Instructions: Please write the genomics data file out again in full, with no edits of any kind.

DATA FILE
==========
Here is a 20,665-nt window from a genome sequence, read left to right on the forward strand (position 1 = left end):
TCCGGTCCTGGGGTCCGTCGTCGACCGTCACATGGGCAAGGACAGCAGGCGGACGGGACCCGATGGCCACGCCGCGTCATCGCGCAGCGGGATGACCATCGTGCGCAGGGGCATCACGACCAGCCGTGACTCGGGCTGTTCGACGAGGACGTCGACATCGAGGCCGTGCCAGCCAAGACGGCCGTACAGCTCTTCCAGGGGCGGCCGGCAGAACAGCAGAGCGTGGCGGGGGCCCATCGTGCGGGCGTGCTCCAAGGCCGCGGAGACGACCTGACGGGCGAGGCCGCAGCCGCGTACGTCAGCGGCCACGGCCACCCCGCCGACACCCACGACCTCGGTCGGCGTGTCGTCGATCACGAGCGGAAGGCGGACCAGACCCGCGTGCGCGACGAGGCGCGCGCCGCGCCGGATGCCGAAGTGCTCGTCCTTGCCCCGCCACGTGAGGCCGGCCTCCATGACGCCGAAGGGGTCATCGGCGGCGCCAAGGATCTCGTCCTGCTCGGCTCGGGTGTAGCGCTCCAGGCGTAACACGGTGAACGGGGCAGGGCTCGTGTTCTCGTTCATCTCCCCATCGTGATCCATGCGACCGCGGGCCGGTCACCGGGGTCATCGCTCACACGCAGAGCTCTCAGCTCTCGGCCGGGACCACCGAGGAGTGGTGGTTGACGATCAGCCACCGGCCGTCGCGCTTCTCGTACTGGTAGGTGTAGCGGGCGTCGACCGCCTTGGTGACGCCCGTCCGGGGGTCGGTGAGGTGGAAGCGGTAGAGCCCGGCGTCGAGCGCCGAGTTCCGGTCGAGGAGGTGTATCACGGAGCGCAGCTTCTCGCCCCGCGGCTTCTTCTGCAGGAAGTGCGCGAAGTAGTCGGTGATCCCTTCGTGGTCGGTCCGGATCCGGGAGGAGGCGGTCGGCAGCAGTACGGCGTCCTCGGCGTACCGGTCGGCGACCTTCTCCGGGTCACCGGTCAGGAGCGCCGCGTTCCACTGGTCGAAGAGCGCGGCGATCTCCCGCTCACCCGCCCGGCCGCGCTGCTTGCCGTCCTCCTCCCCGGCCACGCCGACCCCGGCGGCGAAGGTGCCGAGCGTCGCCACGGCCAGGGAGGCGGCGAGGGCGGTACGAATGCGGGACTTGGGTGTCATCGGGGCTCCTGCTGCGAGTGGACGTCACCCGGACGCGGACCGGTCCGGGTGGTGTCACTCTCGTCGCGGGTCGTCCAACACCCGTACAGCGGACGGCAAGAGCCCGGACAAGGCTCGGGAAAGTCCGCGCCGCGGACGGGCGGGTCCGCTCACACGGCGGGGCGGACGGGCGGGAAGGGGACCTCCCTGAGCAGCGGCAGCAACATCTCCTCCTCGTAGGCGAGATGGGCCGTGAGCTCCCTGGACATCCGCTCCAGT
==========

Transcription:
Here is a 20,665-nt window from a genome sequence, read left to right on the forward strand (position 1 = left end):
TCCGGTCCTGGGGTCCGTCGTCGACCGTCACATGGGCAAGGACAGCAGGCGGACGGGACCCGATGGCCACGCCGCGTCATCGCGCAGCGGGATGACCATCGTGCGCAGGGGCATCACGACCAGCCGTGACTCGGGCTGTTCGACGAGGACGTCGACATCGAGGCCGTGCCAGCCAAGACGGCCGTACAGCTCTTCCAGGGGCGGCCGGCAGAACAGCAGAGCGTGGCGGGGGCCCATCGTGCGGGCGTGCTCCAAGGCCGCGGAGACGACCTGACGGGCGAGGCCGCAGCCGCGTACGTCAGCGGCCACGGCCACCCCGCCGACACCCACGACCTCGGTCGGCGTGTCGTCGATCACGAGCGGAAGGCGGACCAGACCCGCGTGCGCGACGAGGCGCGCGCCGCGCCGGATGCCGAAGTGCTCGTCCTTGCCCCGCCACGTGAGGCCGGCCTCCATGACGCCGAAGGGGTCATCGGCGGCGCCAAGGATCTCGTCCTGCTCGGCTCGGGTGTAGCGCTCCAGGCGTAACACGGTGAACGGGGCAGGGCTCGTGTTCTCGTTCATCTCCCCATCGTGATCCATGCGACCGCGGGCCGGTCACCGGGGTCATCGCTCACACGCAGAGCTCTCAGCTCTCGGCCGGGACCACCGAGGAGTGGTGGTTGACGATCAGCCACCGGCCGTCGCGCTTCTCGTACTGGTAGGTGTAGCGGGCGTCGACCGCCTTGGTGACGCCCGTCCGGGGGTCGGTGAGGTGGAAGCGGTAGAGCCCGGCGTCGAGCGCCGAGTTCCGGTCGAGGAGGTGTATCACGGAGCGCAGCTTCTCGCCCCGCGGCTTCTTCTGCAGGAAGTGCGCGAAGTAGTCGGTGATCCCTTCGTGGTCGGTCCGGATCCGGGAGGAGGCGGTCGGCAGCAGTACGGCGTCCTCGGCGTACCGGTCGGCGACCTTCTCCGGGTCACCGGTCAGGAGCGCCGCGTTCCACTGGTCGAAGAGCGCGGCGATCTCCCGCTCACCCGCCCGGCCGCGCTGCTTGCCGTCCTCCTCCCCGGCCACGCCGACCCCGGCGGCGAAGGTGCCGAGCGTCGCCACGGCCAGGGAGGCGGCGAGGGCGGTACGAATGCGGGACTTGGGTGTCATCGGGGCTCCTGCTGCGAGTGGACGTCACCCGGACGCGGACCGGTCCGGGTGGTGTCACTCTCGTCGCGGGTCGTCCAACACCCGTACAGCGGACGGCAAGAGCCCGGACAAGGCTCGGGAAAGTCCGCGCCGCGGACGGGCGGGTCCGCTCACACGGCGGGGCGGACGGGCGGGAAGGGGACCTCCCTGAGCAGCGGCAGCAACATCTCCTCCTCGTAGGCGAGATGGGCCGTGAGCTCCCTGGACATCCGCTCCAGT